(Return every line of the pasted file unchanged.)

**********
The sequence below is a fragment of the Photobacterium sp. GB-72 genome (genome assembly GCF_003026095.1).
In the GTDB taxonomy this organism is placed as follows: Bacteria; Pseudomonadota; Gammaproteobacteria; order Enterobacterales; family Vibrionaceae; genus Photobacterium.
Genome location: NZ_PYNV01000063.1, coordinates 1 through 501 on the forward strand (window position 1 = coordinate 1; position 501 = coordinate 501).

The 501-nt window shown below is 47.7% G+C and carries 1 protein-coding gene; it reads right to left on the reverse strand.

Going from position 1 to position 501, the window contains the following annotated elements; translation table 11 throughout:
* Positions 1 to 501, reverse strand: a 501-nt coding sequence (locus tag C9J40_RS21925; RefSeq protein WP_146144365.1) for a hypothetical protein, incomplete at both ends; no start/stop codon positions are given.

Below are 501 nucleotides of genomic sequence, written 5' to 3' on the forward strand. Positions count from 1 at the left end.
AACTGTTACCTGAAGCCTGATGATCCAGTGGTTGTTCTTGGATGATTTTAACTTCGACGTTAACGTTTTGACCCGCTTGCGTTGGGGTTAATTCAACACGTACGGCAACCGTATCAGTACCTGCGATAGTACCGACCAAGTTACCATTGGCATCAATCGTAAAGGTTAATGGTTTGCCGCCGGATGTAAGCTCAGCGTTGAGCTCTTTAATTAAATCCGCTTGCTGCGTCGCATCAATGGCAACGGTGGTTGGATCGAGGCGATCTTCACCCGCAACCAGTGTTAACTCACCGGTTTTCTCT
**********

The sequence below is a fragment of the Photobacterium sp. GB-72 genome (genome assembly GCF_003026095.1).
In the GTDB taxonomy this organism is placed as follows: Bacteria; Pseudomonadota; Gammaproteobacteria; order Enterobacterales; family Vibrionaceae; genus Photobacterium.
Genome location: NZ_PYNV01000063.1, coordinates 1 through 501 on the forward strand (window position 1 = coordinate 1; position 501 = coordinate 501).

The 501-nt window shown below is 47.7% G+C and carries 1 protein-coding gene; it reads right to left on the reverse strand.

Going from position 1 to position 501, the window contains the following annotated elements; translation table 11 throughout:
* Positions 1 to 501, reverse strand: a 501-nt coding sequence (locus tag C9J40_RS21925; RefSeq protein WP_146144365.1) for a hypothetical protein, incomplete at both ends; no start/stop codon positions are given.

Below are 501 nucleotides of genomic sequence, written 5' to 3' on the forward strand. Positions count from 1 at the left end.
AACTGTTACCTGAAGCCTGATGATCCAGTGGTTGTTCTTGGATGATTTTAACTTCGACGTTAACGTTTTGACCCGCTTGCGTTGGGGTTAATTCAACACGTACGGCAACCGTATCAGTACCTGCGATAGTACCGACCAAGTTACCATTGGCATCAATCGTAAAGGTTAATGGTTTGCCGCCGGATGTAAGCTCAGCGTTGAGCTCTTTAATTAAATCCGCTTGCTGCGTCGCATCAATGGCAACGGTGGTTGGATCGAGGCGATCTTCACCCGCAACCAGTGTTAACTCACCGGTTTTCTCT